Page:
STILLWATER, Okla. — After his team’s 10th consecutive victory, Kansas coach Mark Mangino assessed his opponent as one of the three top teams in the Big 12 in terms of “pure talent.”
Then he made it clear he didn’t count his own fourth-ranked Jayhawks (10-0, 6-0 Big 12) in that same category.
The Jayhawks have a quarterback who was too short, a receiver who was too skinny and a bunch of other no-name guys who are seldom spectacular. All they do is win. The latest was a 43-28 victory over Oklahoma State on Saturday night.
With the season winding down, Kansas is within striking distance of the Big 12 championship game and even the national championship. Along with Hawaii, the Jayhawks are one of the last two undefeated teams in major college football, and the only one from a conference with an automatic Bowl Championship Series bid.
“We’ve got to play as well as we can every week to win. That’s been our hallmark,” Mangino said. “There’s no games on our schedule here in the Big 12 Conference that we say we can show up and win. We earn our way.
“We know we’ve got to play hard, play well, play smart to win every week. There’s no gimmes in the Big 12.”
Like any team, Kansas had its shining moments against the Cowboys. Oklahoma State lined up a former quarterback at receiver, then botched the lateral to set up a trick play. So Kansas, which pounced on the fumble, came right back on the next snap and ex-quarterback Kerry Meier showed how the play looks when it’s executed right.
Todd Reesing, the Jayhawks’ 5-foot-10 quarterback, evaded pressure to his right, then back to his left, reminiscent of Matt Ryan’s heroics for Boston College in its comeback against Virginia Tech, before finding Dexton Fields for a 34-yard pickup.
Marcus Henry, an Oklahoma kid who was allowed to leave the state, then burned the Cowboys’ defense on an 82-yard touchdown catch when he caught a slant pass and made a move past cornerback Jacob Lacey to speed downfield for the score. Henry finished with three touchdowns and 199 yards receiving.
Those plays aren’t what has made Kansas so successful, though. More typical are Brandon McAnderson’s three straight runs for 32 yards that silenced the fans after back-to-back Oklahoma State touchdowns and got Kansas back on track toward a two-possession, fourth-quarter lead.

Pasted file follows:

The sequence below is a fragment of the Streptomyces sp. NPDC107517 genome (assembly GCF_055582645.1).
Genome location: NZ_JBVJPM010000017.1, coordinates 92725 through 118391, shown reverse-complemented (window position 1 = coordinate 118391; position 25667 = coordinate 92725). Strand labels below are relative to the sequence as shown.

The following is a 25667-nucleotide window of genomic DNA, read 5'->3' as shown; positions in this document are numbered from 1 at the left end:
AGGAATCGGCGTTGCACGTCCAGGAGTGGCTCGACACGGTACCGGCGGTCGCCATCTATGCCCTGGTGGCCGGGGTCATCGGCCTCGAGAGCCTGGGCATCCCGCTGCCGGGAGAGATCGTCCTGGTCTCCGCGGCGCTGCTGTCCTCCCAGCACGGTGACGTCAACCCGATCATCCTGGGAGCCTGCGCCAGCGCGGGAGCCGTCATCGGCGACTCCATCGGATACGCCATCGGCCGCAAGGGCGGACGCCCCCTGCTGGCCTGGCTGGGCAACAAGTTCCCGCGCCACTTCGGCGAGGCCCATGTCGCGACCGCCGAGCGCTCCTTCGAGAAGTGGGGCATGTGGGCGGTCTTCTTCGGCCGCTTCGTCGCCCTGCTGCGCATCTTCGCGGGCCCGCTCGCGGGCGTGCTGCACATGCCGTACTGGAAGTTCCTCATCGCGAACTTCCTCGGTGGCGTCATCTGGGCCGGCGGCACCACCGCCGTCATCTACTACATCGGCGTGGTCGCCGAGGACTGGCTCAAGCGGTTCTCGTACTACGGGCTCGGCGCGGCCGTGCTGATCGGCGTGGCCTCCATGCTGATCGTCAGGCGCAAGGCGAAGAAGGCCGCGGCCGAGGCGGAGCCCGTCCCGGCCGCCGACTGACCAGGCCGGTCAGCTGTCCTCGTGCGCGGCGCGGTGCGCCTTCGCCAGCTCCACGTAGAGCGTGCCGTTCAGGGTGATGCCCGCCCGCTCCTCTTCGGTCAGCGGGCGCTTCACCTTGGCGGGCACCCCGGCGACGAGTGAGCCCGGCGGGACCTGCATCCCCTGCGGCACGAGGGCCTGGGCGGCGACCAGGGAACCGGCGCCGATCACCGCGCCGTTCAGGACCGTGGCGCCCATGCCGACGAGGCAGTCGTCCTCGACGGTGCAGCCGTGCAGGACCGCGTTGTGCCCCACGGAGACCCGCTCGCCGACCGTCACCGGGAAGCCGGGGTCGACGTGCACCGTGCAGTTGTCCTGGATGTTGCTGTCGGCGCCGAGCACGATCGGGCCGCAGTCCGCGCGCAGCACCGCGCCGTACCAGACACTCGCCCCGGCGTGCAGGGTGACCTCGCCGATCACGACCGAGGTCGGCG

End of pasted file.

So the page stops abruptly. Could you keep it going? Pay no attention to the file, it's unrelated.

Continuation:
All during their ascent from being picked to finish fourth in the Big 12 North to being ranked fourth in the nation, the Jayhawks have plodded along on the field and in their minds.
“It goes to the maturity of your football team. We think we’ve got a mature football team,” Mangino said. “We also think we have a very intelligent football team. We have kids that understand. They have so much invested in hard work in this program that they really don’t want to look ahead.”
After hosting Iowa State this week, the Jayhawks prepare for a showdown against No. 6 Missouri on Nov. 24 in Kansas City, Mo., that’s shaping up as a North Division championship game. No. 3 Oklahoma would await in the Big 12 title game for the winner.
“It’s a whole lot better than I could imagine, especially the season being as good as it is right now,” Henry said. “I think everybody’s happy with it.”
For now, Mangino is focused on the task at hand — beating Iowa State for the first 11-0 record since Kansas started playing football more than a century ago.
“Whatever this team accomplishes, I’ll look back on that in the offseason,” Mangino said. “But right now there’s really not much time for that.”